A once ‘locked in’ schoolboy written off as unteachable is now a published author after his mother taught him to speak – using his EYES.
Jonathan Bryan, 12, was born with cerebral palsy leaving him unable to walk and speak, and his family were told he had ‘profound and multiple learning disabilities’.
But his determined mother refused to give up and taught him how to use his eyes to speak, by flicking them towards letters on a clear perspex spelling board.
In just over a year Jonathan went from being totally silent to saying whatever he wanted – defying former teachers who never taught him to read and write.
And now the schoolboy has used his voice to write his very own professionally published autobiography Eye Can Write: A Memoir Of A Child’s Silent Soul Emerging.
One of his literary heroes is Sir Michael Morpurgo, wrote the foreword for the book and will be appearing alongside Jonathan at a Waterstones book launch in London.
Speaking via his spelling board yesterday (Mon), Jonathan said: “My writing method is slow.
“I plan and then I write. I don’t like like to repeat the same word twice, so I like my thesaurus.
“I wrote most days, but not on Sundays or on holidays.
“When I am writing, I don’t like it when people predict the word I am writing half way through. It’s very annoying.
“The best bit of writing the book was finally seeing it in hardback.
“The hardest bit was the editing. It took ages.”
Proud mum Chantal, 41, from Chippenham, Wilts., added: “I think as a family we are all really proud of Jonathan and what he has achieved.
“A few weeks ago he received the first two copies of the book and decided to give them to his two sisters, after dedicating the book to them. It was very sweet.”
Jonathan was born at 36 weeks and four days after his mother suffered a placental abruption when she was involved in a car crash.
He has severe cerebral palsy, kidney failure and supplemental oxygen dependency.
After he was born, doctors said he had suffered a lot of brain damage and one remarked he had “one of the worst MRI scans he had ever seen”.
He attended a specialist school for disabled children but was never taught to read and write.
Chantal, who also has daughters Susannah, nine, and Jemima, six, with husband Christopher, 43, a vicar, said: “Jonathan later told me it was ‘babysitting’.
“High level babysitting admittedly – lots of lovely activities, but no learning.”
The family were visited by an expert who suggested that Jonathan may be able to communicate through his eyes.
Chantal started to home-school him aged seven and began by teaching him to spell, until he was able to choose pre-selected words.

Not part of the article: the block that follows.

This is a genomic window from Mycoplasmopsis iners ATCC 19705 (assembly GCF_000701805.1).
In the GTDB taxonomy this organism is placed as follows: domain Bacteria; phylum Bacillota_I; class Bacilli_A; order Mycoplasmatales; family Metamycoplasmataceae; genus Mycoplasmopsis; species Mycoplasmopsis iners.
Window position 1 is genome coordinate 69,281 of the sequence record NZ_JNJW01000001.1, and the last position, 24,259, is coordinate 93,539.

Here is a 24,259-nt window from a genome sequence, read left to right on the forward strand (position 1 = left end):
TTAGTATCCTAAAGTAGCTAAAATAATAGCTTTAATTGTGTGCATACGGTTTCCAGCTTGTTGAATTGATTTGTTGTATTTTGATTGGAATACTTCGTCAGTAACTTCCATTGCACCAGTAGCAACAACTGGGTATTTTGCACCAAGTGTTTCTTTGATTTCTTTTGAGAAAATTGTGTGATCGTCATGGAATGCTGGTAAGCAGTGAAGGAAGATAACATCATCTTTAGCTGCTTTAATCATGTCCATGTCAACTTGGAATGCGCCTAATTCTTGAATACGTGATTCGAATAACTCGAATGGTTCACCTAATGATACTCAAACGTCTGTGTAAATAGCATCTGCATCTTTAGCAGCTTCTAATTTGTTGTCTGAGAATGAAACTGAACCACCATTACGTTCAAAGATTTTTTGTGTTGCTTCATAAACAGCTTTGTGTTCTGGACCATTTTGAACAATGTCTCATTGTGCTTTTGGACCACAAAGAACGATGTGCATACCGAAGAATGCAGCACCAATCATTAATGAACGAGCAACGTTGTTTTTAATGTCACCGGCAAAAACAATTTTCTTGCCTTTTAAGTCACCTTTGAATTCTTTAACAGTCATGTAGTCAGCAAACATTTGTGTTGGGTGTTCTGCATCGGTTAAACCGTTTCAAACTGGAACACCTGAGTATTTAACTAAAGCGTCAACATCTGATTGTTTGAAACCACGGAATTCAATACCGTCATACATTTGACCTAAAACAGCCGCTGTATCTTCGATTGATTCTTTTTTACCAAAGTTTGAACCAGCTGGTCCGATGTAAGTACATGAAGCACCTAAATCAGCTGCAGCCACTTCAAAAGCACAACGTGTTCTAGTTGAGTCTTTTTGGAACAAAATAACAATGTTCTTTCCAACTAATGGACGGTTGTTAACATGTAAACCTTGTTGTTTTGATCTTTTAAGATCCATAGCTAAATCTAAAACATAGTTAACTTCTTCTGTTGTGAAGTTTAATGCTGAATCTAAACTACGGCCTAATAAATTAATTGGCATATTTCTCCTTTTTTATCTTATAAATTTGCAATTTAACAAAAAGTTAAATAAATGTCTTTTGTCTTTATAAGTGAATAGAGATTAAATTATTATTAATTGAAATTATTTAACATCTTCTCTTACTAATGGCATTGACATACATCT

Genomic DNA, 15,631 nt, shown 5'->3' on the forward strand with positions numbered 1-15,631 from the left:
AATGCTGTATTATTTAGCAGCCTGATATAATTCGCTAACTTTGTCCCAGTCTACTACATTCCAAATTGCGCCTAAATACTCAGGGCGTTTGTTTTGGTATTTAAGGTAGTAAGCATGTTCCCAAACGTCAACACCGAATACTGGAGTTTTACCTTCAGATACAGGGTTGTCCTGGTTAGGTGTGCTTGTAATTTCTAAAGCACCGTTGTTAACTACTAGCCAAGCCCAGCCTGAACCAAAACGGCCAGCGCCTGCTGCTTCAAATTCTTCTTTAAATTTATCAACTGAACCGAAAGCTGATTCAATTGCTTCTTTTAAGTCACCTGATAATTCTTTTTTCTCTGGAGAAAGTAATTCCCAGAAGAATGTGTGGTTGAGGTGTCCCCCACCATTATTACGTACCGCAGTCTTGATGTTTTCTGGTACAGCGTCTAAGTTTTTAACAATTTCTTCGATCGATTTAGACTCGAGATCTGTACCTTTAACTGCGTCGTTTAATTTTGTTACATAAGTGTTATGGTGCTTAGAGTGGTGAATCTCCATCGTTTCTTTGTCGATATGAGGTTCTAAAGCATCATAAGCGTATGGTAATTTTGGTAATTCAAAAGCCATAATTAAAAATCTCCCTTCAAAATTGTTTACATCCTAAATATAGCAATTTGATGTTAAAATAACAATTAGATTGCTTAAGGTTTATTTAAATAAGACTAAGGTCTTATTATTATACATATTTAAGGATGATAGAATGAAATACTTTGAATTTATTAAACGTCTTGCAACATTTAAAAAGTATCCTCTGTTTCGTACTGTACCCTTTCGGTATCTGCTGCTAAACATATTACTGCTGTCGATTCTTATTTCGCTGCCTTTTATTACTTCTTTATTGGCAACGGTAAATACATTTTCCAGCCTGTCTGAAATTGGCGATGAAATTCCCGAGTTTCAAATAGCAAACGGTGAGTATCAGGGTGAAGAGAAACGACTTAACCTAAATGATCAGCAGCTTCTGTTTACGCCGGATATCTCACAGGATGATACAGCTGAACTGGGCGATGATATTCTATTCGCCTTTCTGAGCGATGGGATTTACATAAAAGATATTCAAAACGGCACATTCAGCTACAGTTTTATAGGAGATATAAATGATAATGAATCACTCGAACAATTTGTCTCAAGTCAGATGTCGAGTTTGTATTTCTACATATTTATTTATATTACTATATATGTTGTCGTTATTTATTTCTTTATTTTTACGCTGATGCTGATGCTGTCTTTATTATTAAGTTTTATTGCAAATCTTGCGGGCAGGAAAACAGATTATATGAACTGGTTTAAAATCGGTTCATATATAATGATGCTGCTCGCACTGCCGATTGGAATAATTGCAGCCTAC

But fast-learner Jonathan got bored of his mum’s chosen words when he was writing a story, aged nine.
Recalling the moment, Chantal, said: “He was unlocked.
“I asked him a whole load of questions, and in some ways it was quite reassuring to realise that we did know Jonathan all along.
“I asked him what the most frustrating thing was for him, and I expected him to say not being able to speak. He said it was having his face washed.”
Jonathan uses three boards – letters, numbers and punctuation – which are held up in front of him, so he can make a selection with his eyes.
Family members and friends then typed out his words on a computer, when he is writing his book.
He started writing his 192-page book after he finished his SATS exams in June 2017, and the first manuscript went to the publishers around Christmas.
His final version was approved in May and he received the first hardback copy last month, ahead of the release in major books shops on Thursday.
The launch in Waterstones Piccadilly will be opened by the Archbishop of Canterbury with a prayer, after Jonathan wrote to him.
Jonathan, who attends a mainstream secondary school most days, said: “I feel excited and a bit apprehensive.
“I’m apprehensive about what if people don’t like my book.”
He has already started writing a fictional story, but when asked what it was about, he said: “Wait and see.”
One of his literary heroes is Sir Michael Morpurgo, who wrote a foreword for the book and will be appearing alongside Jonathan at a book launch in London.
The War Horse writer said: “His words tell us so much about our universal human resilience, our capacity for understanding, our longing to communicate.
“Jonathan has opened the door for us into his world, and reached out his hand to us in his writing.
“When we take his hand as we read, he is not locked in any more. And neither are we. We join him in his journey, he joins us in ours.”
Jonathan is also launching a charity on Thursday called Teach Us Too, which aims to make sure all children are taught to read and write, regardless of their label.
His share of the book proceeds will go to the charity.
Eye Can Write: A Memoir Of A Child’s Silent Soul Emerging is published by Bonnier Publishing.
It is available to buy on Amazon and in all major book shops.